Wales, in all its windswept and wet glory, is remarkable in the ever-changing springtime. The landscape, with its spring flowers, new growth, new-born lambs and calves, and greening hillsides and valleys, makes even gloomy days enjoyable. Everything is coming alive in spring and it sits right in place with the centuries of history and beautiful castles and historical gems. Most places open with regular hours in mid-March and won’t have extended hours until July.
If you’re debating about traveling to Wales in the spring, then for a first time trip I would suggest late spring (May), when the weather is slightly warmer and the foliage is out more. Late March to April is brisk, but you do get to see the peak of the lambing season, as well as more further-reaching views and less visitors. Some places in Wales never warm, like the seemingly ever snowcapped Snowdonia mountain range. In spring you’ll still see snow, and sometimes even through the summer on the Snowdonia mountains, hence the name. It will still rain off and on no matter what the season, but sometimes the damp of early spring can be too much for a person and so it’s better to spend that extra money for a later date. Although you’ll never enjoy a warm drink so much in your life.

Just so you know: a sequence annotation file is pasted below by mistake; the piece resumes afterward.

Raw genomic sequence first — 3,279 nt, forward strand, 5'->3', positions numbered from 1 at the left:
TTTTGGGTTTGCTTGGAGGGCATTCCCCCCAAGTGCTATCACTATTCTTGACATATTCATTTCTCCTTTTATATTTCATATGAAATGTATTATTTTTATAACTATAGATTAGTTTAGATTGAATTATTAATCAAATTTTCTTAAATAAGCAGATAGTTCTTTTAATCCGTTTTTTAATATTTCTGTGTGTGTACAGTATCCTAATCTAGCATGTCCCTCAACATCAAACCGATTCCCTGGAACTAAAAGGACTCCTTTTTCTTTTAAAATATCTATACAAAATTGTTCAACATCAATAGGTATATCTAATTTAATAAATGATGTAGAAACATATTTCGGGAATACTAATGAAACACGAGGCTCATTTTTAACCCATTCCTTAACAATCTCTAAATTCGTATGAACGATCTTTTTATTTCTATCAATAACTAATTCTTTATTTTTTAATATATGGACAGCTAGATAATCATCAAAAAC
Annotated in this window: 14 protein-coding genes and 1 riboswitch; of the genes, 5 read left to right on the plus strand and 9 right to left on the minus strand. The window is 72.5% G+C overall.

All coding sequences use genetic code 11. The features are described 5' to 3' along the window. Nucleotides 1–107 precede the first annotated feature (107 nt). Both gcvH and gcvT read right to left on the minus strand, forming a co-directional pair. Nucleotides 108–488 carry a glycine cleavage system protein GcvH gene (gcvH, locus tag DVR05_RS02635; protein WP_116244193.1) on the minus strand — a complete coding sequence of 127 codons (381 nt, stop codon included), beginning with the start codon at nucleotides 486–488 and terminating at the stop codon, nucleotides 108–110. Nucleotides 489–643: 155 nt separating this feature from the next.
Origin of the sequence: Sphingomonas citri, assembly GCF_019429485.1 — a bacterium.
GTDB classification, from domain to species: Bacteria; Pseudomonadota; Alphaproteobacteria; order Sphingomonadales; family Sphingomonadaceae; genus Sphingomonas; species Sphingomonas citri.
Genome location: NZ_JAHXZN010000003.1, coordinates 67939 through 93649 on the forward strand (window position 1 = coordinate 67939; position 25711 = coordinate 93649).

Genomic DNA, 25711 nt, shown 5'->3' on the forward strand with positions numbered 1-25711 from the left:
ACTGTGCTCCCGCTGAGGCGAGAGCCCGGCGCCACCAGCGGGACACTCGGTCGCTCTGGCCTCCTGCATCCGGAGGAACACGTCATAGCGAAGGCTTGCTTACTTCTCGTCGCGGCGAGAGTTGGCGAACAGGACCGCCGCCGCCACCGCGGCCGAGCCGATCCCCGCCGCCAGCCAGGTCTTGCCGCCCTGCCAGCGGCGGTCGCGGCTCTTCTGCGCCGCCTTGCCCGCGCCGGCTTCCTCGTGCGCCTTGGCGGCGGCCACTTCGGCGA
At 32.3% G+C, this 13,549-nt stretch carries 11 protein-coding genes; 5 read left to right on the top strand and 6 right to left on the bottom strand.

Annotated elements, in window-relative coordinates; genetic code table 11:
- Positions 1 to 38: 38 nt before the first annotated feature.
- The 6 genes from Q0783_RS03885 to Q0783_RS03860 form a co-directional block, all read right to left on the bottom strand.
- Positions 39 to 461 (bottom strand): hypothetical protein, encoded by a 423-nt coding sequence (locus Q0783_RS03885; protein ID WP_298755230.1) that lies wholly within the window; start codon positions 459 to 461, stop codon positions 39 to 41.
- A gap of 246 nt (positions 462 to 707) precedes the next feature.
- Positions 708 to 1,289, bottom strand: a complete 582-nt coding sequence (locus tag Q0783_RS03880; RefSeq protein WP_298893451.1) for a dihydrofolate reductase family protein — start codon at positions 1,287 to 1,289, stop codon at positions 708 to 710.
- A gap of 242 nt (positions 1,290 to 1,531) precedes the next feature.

Something worth considering is that the weather changes from day to day and year to year. If last year’s summer was wet and dreary, this year might be sunny and balmy. Wales is a little unpredictable and so it’s best to base your time of travel on other factors.
What’s especially wonderful about Wales, in any season or type of weather is the forthright friendliness of its people. I’ve been told, by the Welsh, several times, that they are the friendliest people on earth, and I may have to agree with that. Ireland and Yorkshire are their closest competition, each with endearing trademarks of their warmth.